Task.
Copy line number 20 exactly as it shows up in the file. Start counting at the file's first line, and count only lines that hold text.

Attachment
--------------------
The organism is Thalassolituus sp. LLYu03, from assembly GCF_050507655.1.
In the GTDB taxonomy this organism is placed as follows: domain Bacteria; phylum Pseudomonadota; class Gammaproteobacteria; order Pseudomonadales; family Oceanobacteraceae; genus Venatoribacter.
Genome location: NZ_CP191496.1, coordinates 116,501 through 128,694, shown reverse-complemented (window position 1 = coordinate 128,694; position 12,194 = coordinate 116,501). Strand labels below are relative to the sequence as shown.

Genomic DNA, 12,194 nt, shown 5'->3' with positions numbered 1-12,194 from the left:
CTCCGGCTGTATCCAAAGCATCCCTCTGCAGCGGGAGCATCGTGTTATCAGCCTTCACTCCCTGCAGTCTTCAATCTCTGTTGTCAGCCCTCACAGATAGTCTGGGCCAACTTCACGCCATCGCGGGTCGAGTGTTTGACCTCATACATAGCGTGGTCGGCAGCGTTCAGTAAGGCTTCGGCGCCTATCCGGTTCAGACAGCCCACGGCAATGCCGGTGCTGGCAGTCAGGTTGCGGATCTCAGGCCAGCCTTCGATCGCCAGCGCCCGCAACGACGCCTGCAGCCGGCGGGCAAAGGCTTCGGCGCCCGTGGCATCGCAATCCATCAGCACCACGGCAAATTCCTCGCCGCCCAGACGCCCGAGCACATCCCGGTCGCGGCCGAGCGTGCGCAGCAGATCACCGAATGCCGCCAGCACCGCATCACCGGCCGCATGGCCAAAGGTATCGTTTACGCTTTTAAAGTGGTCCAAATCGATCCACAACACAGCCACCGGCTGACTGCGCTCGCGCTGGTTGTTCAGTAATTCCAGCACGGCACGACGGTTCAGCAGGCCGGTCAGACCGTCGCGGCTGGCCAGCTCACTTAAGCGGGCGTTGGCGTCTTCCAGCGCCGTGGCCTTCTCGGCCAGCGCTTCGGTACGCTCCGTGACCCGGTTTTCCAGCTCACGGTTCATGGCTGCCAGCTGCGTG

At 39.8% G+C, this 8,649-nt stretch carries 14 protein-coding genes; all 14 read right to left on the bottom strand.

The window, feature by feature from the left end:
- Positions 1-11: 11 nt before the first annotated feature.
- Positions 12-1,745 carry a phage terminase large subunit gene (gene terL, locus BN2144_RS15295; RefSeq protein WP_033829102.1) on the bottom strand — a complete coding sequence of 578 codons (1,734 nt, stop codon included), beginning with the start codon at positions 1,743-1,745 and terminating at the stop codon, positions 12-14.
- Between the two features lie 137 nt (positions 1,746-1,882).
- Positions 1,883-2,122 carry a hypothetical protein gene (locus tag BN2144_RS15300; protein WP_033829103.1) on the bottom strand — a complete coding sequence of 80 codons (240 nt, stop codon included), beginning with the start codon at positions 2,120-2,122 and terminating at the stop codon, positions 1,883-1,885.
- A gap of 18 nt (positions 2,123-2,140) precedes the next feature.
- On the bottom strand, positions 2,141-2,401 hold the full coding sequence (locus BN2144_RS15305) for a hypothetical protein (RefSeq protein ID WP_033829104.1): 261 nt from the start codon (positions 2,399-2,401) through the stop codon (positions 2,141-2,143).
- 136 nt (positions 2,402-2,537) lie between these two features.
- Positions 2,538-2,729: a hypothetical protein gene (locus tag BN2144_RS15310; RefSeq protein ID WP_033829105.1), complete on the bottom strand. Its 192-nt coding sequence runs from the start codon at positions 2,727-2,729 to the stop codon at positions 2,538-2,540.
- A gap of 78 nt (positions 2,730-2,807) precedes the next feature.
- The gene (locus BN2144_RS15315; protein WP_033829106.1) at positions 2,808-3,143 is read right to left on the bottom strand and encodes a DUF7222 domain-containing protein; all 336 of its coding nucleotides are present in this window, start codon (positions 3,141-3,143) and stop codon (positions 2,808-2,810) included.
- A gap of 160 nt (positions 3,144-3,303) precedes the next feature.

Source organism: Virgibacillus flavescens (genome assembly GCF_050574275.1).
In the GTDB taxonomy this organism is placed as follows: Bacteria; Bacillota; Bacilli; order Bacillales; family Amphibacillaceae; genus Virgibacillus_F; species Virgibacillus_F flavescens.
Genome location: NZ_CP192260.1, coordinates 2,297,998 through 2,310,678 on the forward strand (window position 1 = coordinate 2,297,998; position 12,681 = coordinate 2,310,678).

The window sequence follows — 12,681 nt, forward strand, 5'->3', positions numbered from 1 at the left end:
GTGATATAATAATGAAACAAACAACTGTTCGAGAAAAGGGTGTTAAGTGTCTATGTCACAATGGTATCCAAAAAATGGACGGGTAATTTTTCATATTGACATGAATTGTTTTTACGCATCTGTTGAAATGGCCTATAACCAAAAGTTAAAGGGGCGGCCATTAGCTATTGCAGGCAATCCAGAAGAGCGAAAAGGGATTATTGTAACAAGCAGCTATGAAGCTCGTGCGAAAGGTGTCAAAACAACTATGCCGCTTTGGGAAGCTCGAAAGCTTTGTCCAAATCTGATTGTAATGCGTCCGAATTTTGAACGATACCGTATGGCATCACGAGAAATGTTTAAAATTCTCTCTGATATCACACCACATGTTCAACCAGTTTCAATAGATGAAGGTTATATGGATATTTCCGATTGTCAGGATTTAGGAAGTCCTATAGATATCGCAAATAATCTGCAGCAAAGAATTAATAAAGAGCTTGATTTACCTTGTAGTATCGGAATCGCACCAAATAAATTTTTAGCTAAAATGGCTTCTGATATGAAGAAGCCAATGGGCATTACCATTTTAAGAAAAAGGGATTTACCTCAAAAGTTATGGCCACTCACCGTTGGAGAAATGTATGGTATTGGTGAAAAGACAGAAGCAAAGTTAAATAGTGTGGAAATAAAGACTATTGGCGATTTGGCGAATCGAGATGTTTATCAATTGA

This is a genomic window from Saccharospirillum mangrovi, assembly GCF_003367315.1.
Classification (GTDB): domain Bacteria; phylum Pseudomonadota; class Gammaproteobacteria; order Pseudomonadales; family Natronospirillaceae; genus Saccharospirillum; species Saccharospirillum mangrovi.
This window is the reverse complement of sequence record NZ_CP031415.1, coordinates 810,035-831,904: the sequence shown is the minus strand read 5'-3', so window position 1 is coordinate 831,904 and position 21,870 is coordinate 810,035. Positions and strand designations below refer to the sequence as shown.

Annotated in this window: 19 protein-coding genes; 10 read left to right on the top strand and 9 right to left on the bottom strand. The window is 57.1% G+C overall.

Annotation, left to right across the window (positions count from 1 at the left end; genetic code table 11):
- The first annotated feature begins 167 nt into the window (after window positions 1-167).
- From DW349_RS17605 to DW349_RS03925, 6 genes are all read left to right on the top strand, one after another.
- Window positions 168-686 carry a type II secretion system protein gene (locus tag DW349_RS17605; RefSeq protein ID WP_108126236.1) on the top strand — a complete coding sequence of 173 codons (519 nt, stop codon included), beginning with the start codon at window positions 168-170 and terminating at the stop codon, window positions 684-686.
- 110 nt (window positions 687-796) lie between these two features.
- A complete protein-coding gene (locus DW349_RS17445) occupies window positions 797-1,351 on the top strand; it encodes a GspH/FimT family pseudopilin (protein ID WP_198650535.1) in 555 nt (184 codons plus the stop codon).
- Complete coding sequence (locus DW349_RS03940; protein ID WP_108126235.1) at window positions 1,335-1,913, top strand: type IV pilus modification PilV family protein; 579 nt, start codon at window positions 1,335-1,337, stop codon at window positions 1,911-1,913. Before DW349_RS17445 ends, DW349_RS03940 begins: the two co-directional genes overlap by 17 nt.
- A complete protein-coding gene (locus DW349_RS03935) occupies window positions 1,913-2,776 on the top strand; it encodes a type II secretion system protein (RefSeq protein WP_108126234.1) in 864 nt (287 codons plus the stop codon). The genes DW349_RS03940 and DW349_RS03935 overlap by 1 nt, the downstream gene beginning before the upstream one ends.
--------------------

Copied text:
In the GTDB taxonomy this organism is placed as follows: Bacteria; Bacillota; Bacilli; order Bacillales; family Amphibacillaceae; genus Virgibacillus_F; species Virgibacillus_F flavescens.